Have you ever wondered how UPS can deliver over 19 million packages a day and delivers 99% of them on-time? UPS’s mastery of the repeatable, measurable and ultimately managed “process” is directly responsible for this day-in, day-out, year after year consistent performance. And, if you have ever asked UPS to do something “special”, you will understand that their process is resolute and immutable, i.e. they won’t do you a favor. If they weren’t uncompromising about their process, they wouldn’t be able to move that many packages with that kind of on-time record.
There have been several times during my career when a company I was working for was unhappy about the reliability or quality of the services they were providing/receiving. Management was unhappy with the lack of reliability because it directly translated into lower customer satisfaction and that is always a bad thing. In each of these cases, I invested much time and energy into changing both the organization and processes so that the outcomes would consistently meet the expectations of the people consuming the services in question.
The first time I was involved in this was a PW where I was a member of the information technology practice practice. We were in business to implement commercial off the shelf software, develop custom software or a combination of both. Independent of which alternative was chosen, the goal was to strengthen our clients’ ability to operate more effectively and efficiently.
Our organization was growing quickly and we needed to make sure that the teams (no matter where in the world they were delivering services) would result in work product that was of consistent high quality. So, our management pulled together a team, of which I was a member, to improve our ability to consistently deliver the highest quality work-products. We felt that refinements and enhancements to our system integration methodology (the process by which we implemented software solutions) would improve the success rate of our implementations. There were several characteristics of this methodology that are common to all the other process improvement implementations I was involved in:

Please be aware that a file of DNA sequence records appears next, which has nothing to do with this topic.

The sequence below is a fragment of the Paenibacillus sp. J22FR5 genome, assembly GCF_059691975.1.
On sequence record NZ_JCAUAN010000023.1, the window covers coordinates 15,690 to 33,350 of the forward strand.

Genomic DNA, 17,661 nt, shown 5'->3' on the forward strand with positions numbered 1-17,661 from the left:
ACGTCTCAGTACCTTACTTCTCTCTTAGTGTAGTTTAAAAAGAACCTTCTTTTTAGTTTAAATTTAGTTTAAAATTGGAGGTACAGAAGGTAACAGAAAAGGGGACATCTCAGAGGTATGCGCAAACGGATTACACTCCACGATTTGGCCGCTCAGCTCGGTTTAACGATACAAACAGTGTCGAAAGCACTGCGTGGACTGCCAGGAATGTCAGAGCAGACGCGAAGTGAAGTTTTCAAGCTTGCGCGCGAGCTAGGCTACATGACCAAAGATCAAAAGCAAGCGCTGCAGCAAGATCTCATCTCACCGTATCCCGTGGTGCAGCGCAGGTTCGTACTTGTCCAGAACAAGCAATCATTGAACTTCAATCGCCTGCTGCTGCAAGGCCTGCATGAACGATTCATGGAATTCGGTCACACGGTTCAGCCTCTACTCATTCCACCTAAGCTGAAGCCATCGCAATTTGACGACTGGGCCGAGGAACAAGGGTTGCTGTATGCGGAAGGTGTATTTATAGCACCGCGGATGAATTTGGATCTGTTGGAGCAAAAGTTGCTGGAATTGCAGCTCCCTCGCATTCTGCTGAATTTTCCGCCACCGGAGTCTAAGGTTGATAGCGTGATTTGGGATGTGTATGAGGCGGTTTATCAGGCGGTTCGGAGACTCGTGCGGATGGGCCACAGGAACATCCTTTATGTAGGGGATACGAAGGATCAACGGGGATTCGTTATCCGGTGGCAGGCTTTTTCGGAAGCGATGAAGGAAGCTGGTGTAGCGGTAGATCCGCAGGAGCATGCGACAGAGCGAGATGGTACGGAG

- They depend on a rigorous definition of the steps necessary to do the job—a detailed checklist that includes all the steps necessary to properly complete the work defined by the methodology;
- The organization must buy-in to the methodology and agree to implement it conscientiously. This requires a mix of education, change management (the culture must be accepting of a change in “how things are done”) and leadership;
- Metrics which indicate the degree of success or failure of the process to deliver the expected results must be developed, measurements must be gathered and the degree to which the process produced the desired results must be determined;
- There needs to be a feedback loop which is designed to incorporate field experience (results from the previous bullet point) and therefore improve the process;
- And, in some cases, the methodology is designed to deal with the worst-case situation. In PW’s implementation that meant addressing the most complicated system integration projects. Given a methodology capable of dealing with the most complex situations, it is the task of the project manager to understand which steps are and are not necessary in a particular implementation and scale back the process to be appropriate to the scale of work being performed—i.e. not all of the implementations require the full set of steps that might be required for the worst case.